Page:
All I did was innocently pour myself a bowl of Cracklin’ Oat Bran. Sure, my friends told me that it was a “slippery slope,” and that “once you crackle, there’s no going backle.” But I didn’t listen. No cereal could be that good, let alone that addicting.
Yet here I am: curled up in the fetal position on a milk-stained mattress in the basement of some “Cracklin’ house.” As I pull myself to my feet, the air is dusty with cinnamon and graham. I stagger to the door, past the scores of bran junkies, savagely filling their spoons and stuffing their faces with little brown rectangles in a futile attempt to recapture the thrill of that first bowl. I leave, and blinded by the daylight (how long have I been here?), I wonder how I hit this new low.
Cracklin’ Oat Bran: not even once.
But of course, you have to try it at least once. For so long, Cracklin’ Oat Bran was a forbidden fruit to me. Seen as a “top shelf” cereal, COB was always just out of a child’s reach, right next to Oatmeal Crisp, Basic 4, and all those other cereals which tempt with bright colors but also cost an unheard of $4.99 per box. Plus the hidden cost of your soul, of course, but my 8 year old self had no conception of this oat addiction epidemic.
But now I know why.
The rectangular outlines of compact oat bran are rounded on top and flat on the bottom, but corrugated on the sides: a perfect metaphor for their attractive appearance yet hard to digest nutritional content. See, they may be a good source of fiber (as if the word “bran” wasn’t already a neon-lit indicator of their ability to…erm…vacate intestines), but a mere 3/4 cup serving of COB is a heavy 200 calories.
I may not be one to care about nutritional content in cereal, but even I have to be careful around these if I have any hope of outliving the milk in my refrigerator.
The oat bran is flavored with cinnamon and nutmeg as the spices of choice, and that choice is obvious immediately upon opening the bag and inhaling, with the smell being akin to a freshly baked holiday pie crust.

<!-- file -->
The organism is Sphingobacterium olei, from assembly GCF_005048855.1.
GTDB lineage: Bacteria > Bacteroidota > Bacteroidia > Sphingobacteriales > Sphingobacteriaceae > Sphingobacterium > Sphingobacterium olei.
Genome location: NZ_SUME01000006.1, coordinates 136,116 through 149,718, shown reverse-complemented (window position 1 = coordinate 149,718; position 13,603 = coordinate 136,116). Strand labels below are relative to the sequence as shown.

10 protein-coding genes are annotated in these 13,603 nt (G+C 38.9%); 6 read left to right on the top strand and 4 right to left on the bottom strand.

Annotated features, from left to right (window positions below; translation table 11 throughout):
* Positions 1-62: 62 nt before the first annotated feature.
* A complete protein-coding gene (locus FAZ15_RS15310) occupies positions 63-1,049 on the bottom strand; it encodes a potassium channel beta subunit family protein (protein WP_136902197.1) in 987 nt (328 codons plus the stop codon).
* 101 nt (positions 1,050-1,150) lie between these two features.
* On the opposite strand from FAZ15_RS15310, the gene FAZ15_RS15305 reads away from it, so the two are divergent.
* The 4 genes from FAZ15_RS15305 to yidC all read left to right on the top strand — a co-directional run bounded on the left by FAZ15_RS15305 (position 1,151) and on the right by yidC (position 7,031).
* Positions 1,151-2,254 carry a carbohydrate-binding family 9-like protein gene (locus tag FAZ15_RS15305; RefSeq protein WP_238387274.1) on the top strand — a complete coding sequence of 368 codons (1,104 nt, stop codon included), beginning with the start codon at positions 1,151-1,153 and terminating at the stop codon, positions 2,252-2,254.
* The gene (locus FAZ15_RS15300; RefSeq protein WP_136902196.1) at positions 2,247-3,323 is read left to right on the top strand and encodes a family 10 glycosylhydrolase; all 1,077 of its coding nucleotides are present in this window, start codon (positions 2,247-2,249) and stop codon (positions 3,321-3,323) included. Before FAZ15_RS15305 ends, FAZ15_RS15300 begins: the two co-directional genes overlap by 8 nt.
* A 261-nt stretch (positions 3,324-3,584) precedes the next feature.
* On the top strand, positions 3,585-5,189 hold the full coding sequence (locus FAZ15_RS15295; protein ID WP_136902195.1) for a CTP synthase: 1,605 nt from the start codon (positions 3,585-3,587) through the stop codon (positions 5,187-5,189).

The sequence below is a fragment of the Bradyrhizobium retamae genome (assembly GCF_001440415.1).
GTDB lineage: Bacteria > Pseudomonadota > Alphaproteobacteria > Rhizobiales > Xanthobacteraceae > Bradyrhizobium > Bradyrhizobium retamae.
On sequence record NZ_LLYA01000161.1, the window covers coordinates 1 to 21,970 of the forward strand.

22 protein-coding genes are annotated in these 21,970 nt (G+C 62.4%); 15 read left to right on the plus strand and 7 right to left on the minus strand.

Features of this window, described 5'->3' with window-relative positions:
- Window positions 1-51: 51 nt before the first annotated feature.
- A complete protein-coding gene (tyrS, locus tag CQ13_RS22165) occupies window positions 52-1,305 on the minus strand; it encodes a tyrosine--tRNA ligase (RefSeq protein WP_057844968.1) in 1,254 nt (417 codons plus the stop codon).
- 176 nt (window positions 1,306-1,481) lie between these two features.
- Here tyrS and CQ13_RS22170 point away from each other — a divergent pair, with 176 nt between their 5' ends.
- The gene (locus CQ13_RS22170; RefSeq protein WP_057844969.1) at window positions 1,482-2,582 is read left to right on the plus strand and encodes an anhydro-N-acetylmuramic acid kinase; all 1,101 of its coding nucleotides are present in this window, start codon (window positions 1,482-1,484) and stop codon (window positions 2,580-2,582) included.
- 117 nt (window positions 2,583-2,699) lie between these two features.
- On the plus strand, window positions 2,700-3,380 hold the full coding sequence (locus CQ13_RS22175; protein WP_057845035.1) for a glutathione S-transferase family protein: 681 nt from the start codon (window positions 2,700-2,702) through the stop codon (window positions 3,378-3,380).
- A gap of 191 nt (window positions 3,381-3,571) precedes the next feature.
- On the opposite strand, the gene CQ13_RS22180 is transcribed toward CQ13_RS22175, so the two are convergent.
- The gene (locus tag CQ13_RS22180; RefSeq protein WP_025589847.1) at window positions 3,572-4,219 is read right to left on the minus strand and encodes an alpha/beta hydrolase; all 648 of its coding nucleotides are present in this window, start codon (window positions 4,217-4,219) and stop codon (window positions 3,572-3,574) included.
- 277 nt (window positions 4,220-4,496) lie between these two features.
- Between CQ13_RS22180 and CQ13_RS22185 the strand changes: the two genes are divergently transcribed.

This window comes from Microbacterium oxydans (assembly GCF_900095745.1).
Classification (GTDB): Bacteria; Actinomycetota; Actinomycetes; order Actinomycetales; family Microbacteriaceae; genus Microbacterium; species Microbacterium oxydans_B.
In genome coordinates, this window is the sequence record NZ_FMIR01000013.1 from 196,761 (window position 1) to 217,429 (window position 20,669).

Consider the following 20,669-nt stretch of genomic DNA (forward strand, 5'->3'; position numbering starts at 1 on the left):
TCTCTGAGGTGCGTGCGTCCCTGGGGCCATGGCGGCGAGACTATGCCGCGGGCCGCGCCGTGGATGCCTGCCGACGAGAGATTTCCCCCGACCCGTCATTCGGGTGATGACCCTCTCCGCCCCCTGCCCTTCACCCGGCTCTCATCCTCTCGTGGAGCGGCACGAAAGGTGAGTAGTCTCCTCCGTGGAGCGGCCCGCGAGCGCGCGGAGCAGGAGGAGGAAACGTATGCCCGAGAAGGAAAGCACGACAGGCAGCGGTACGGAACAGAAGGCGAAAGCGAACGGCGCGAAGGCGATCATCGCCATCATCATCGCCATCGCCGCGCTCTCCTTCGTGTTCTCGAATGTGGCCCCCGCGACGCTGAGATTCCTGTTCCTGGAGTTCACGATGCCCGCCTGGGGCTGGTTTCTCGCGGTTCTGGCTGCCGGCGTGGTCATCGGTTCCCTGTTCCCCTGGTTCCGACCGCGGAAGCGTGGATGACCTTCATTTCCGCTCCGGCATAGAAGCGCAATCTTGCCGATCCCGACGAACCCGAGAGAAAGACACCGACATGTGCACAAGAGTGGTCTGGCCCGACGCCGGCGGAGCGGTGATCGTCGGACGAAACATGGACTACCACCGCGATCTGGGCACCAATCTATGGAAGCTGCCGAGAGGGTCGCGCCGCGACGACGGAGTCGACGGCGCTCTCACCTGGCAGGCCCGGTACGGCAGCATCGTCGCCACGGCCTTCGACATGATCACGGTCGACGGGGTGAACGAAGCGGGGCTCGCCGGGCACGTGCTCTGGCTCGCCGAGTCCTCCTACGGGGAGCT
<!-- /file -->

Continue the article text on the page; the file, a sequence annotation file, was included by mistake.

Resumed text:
Eaten dry, the rectangles are crunchy, but not in a dense or strenuous way. Instead, they just pleasantly crumble into a slightly gritty pile of graham-flavored debris. It’s tasty, but the strong cinnamon overtones can be overwhelming, even to the point that it sucks your mouth dry like some poor sap stuck in a time loop, forced to relive 2010 and the stupid “Cinnamon Challenge” again and again.
That’s right. These babies need milk. When you slather your thirsty bowl of human kibble with liquid goodness, the formerly dry and crunchy squares quickly absorb it. And through some wonderful process of “oatosynthesis,” they take on the texture and flavor of slightly soggy cinnamon graham crackers. In fact, if we’re being oddly specific (and when aren’t we?), they taste exactly like Keebler’s Scooby-Doo Cinnamon Graham Cracker Sticks.
The previously stifling cinnamon and nutmeg become sweet kisses on top of the remarkably oatmeal cookie flavored base. Snickerdoodle Cereal may have been a good alternate name. Remember how I promised portion control? That went right out the window as I chomped down piece after piece like Scooby-Doo himself scarfing down Scooby Snacks.
So if you want a bowl of tempting cookies and milk, go ahead: splurge and buy yourself a box. But when you find yourself sneaking into a Montana cow pasture at 3am just to steal enough milk for “one last spoonful,” don’t say I didn’t warn you.
The Bowl: Cracklin’ Oat Bran
The Breakdown: Too expensive, too unhealthy, but who cares, give me more of these amazing, milk-guzzling cinnamon rectangles!
The Bottom Line: 10 bad Cinnamon Challenge memories out of 10